Supes approve resolution apologizing to Chinese community for past racist policies

San Francisco Supervisor Matt Haney joined members of the city’s Chinese community Wednesday morning to speak out against past mistreatment and racist policies adopted by the city throughout its history.

The rally in Chinatown comes a day after the Board of Supervisors unanimously passed a resolution apologizing to Chinese immigrants for cruel and outdated policies that ultimately sought to undermine their progress.

“San Francisco’s Chinese community has a deep and rich history, but we must recognize the damaging wrongs our city has done against this community,” Haney said in a statement.


“While many of these injustices happened a long time ago, it is clear that this discrimination continues to happen today. This apology and commitment to budget investments will not erase what has been done. , but are a necessary step for us to address the ongoing violence and discrimination that the Chinese community still experiences,” he said.

In 1860, the state education code prohibited Asian students from attending public schools, prompting San Francisco Unified School District officials to close all Chinese schools in 1870 for the next 15 years. Additionally, the Consolidation Act of 1870, approved by city supervisors, prohibited anyone of Chinese descent from being employed by any state, county, or municipality.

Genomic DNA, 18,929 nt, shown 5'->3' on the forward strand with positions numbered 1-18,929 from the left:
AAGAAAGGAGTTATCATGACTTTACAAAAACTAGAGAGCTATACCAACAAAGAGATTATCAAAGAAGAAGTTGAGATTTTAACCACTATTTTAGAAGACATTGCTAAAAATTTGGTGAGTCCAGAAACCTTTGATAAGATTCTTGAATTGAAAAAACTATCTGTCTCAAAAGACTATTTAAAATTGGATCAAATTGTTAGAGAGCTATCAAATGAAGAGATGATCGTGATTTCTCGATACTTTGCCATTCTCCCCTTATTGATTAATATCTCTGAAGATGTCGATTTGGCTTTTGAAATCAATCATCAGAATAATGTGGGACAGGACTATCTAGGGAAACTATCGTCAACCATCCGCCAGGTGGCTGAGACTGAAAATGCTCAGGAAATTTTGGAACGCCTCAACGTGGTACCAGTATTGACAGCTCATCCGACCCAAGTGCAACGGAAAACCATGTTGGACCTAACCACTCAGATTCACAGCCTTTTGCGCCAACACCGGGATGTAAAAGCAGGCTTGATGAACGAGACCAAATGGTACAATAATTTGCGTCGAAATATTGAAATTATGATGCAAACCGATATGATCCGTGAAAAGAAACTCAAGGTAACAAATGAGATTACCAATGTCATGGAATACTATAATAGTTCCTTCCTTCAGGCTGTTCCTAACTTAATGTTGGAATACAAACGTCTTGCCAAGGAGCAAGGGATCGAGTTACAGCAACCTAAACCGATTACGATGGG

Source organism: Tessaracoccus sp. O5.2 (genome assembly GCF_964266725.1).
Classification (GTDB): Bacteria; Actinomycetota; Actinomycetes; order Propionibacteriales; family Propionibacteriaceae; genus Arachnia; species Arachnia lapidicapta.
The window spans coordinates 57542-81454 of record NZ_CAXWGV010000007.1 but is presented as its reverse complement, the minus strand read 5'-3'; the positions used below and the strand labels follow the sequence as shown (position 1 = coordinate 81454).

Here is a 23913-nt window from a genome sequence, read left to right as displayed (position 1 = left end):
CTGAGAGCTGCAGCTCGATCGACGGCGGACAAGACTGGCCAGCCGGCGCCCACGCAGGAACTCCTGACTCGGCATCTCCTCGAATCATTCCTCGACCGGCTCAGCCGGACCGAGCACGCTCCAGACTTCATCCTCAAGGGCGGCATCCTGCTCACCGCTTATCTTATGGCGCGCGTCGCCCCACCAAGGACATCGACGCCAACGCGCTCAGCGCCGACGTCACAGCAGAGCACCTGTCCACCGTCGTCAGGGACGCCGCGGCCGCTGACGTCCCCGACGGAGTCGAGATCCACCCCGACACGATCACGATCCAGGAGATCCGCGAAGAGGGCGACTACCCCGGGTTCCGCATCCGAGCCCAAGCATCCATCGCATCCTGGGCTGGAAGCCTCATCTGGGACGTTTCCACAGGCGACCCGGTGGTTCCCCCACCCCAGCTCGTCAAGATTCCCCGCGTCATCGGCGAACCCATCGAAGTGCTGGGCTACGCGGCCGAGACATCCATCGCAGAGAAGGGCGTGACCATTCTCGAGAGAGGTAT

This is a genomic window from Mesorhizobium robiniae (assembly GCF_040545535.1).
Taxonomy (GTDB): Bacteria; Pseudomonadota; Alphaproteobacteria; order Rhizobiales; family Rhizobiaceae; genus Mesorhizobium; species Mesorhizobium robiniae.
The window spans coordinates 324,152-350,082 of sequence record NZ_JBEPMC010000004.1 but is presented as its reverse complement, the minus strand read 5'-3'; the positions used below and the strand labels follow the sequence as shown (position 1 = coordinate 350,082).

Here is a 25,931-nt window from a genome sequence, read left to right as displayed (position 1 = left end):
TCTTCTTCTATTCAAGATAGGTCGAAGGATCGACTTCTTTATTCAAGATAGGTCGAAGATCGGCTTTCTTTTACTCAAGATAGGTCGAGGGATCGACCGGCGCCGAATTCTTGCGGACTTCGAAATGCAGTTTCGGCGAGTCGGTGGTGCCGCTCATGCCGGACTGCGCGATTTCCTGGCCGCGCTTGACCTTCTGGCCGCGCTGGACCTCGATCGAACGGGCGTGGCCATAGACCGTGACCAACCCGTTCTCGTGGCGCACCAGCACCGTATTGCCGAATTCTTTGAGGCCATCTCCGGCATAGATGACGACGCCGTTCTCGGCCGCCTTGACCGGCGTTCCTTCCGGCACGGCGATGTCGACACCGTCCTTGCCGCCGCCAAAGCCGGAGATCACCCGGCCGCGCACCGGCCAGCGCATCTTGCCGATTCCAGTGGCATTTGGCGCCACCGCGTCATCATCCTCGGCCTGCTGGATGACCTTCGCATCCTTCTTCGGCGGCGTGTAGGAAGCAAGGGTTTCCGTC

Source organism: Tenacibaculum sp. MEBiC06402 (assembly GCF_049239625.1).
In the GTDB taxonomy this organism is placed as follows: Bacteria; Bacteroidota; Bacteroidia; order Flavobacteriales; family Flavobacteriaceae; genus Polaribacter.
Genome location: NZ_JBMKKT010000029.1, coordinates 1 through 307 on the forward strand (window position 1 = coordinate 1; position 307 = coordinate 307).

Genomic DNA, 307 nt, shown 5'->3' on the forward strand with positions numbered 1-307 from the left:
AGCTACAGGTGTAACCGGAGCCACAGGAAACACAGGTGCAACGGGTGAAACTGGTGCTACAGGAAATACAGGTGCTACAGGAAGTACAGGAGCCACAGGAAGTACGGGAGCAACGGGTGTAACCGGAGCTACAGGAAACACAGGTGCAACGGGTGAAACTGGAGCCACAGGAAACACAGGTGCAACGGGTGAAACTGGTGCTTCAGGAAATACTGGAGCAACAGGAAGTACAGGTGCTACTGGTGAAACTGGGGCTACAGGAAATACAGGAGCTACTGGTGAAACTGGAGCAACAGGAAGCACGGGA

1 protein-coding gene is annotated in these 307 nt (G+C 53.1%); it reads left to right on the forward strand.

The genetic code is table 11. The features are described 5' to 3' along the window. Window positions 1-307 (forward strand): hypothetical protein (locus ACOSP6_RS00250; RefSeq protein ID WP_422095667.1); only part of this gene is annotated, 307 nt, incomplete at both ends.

Haney drafted the resolution with former students of the San Francisco Unified School District. Other cities, including San Jose, Antioch and Los Angeles, have already passed similar legislation.

The order comes as the organization Stop AAPI Hate has recorded 762 reported hate crimes in San Francisco against people of Asian and Pacific Islander descent since July 2021. Of those cases, victims of Chinese descent made up the most large part with 63%.

With the resolution now approved, the Asian Pacific Islander Council, a San Francisco-based advocacy group, then calls for increased funding to help advance the city’s Asian and Pacific Islander communities and cultural institutions.

“The goal of this budget proposal is to build and preserve key assets in API’s immigrant corridors and improve the capacity and sustainability of API’s community organization. Although we cannot change the past, acknowledgment and reflection offer a way forward to address historical wrongs and make positive change,” said API Council Executive Director Cally Wong.

“This public acknowledgment of our city’s history of systemic racism against Chinese immigrants is timely as we work urgently to stem the latest wave of hatred and violence against Asian Americans,” the supervisor said. Gordon Mar, of Chinese origin. “As a city that values ​​inclusion and equity, facing our past mistakes head-on is an important step towards healing, safety and justice.”

According to Haney’s office, budget hearings by the Oversight Board’s Budget and Appropriations Committee over the next few months will finalize funding for Asian and Pacific Islander communities.

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